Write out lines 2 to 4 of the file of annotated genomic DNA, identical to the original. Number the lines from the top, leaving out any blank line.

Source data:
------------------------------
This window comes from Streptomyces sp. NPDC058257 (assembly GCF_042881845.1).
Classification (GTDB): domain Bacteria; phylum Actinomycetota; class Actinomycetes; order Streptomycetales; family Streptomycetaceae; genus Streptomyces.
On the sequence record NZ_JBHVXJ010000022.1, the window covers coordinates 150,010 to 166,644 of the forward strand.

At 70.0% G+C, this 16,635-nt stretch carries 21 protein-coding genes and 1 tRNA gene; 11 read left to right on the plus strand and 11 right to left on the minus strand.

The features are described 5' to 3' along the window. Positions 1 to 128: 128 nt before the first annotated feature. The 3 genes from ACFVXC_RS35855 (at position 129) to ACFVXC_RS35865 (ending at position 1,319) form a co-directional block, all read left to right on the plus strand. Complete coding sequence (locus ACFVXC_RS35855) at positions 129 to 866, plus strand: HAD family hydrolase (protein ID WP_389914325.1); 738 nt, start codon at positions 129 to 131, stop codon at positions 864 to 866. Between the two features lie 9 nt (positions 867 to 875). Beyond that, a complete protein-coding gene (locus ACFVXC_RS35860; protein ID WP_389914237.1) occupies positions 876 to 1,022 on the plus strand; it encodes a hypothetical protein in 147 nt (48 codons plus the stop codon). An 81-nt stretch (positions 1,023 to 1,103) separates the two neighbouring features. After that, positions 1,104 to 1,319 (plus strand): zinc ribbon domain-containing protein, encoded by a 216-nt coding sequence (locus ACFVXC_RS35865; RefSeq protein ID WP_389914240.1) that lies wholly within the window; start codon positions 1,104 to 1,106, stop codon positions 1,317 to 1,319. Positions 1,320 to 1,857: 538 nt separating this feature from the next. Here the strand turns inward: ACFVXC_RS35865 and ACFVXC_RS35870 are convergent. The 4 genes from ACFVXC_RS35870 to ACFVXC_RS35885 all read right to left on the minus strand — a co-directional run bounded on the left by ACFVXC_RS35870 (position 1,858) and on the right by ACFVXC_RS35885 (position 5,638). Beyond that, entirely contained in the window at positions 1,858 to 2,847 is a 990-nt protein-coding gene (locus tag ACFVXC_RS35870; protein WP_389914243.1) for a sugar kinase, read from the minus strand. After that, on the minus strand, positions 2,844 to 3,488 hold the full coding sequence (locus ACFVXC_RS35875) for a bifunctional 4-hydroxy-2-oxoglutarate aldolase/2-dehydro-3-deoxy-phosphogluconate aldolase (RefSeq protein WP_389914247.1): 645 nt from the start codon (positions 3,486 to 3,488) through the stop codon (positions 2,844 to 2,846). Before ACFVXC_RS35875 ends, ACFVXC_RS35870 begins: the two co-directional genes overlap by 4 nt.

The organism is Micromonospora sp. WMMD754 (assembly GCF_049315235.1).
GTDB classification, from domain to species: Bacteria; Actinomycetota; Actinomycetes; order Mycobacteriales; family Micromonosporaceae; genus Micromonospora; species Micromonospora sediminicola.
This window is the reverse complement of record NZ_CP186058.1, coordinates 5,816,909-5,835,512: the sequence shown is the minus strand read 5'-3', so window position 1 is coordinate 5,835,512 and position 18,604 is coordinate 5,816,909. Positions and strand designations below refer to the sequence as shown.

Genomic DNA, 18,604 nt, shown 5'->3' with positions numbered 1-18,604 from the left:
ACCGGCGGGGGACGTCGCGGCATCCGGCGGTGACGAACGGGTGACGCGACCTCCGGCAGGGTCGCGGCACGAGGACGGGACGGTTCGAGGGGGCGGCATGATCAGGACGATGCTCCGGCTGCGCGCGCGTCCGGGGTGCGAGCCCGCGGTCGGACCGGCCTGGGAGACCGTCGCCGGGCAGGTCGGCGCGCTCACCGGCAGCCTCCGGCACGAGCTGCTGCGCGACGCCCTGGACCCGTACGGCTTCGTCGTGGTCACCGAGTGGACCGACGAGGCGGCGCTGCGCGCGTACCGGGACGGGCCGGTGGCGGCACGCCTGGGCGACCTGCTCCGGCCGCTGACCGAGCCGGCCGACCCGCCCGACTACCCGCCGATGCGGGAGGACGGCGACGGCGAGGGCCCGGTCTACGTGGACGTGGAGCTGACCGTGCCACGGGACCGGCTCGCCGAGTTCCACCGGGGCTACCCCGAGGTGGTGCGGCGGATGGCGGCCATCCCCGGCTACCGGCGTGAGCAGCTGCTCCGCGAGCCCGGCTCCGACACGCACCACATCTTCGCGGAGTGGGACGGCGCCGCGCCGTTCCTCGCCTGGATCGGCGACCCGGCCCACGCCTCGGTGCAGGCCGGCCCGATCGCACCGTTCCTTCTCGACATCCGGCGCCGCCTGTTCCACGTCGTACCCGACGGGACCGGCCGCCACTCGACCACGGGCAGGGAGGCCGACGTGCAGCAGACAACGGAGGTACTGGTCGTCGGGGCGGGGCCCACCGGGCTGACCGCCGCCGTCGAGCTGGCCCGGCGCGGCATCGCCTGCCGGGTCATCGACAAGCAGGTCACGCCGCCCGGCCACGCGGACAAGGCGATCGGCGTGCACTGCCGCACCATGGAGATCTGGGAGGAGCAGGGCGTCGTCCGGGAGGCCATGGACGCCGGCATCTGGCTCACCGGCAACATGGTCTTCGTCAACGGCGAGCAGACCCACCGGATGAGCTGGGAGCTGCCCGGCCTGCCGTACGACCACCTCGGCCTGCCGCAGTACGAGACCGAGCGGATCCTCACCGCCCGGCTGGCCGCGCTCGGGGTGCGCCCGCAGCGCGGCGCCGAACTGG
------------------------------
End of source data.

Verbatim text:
Classification (GTDB): domain Bacteria; phylum Actinomycetota; class Actinomycetes; order Streptomycetales; family Streptomycetaceae; genus Streptomyces.
On the sequence record NZ_JBHVXJ010000022.1, the window covers coordinates 150,010 to 166,644 of the forward strand.

At 70.0% G+C, this 16,635-nt stretch carries 21 protein-coding genes and 1 tRNA gene; 11 read left to right on the plus strand and 11 right to left on the minus strand.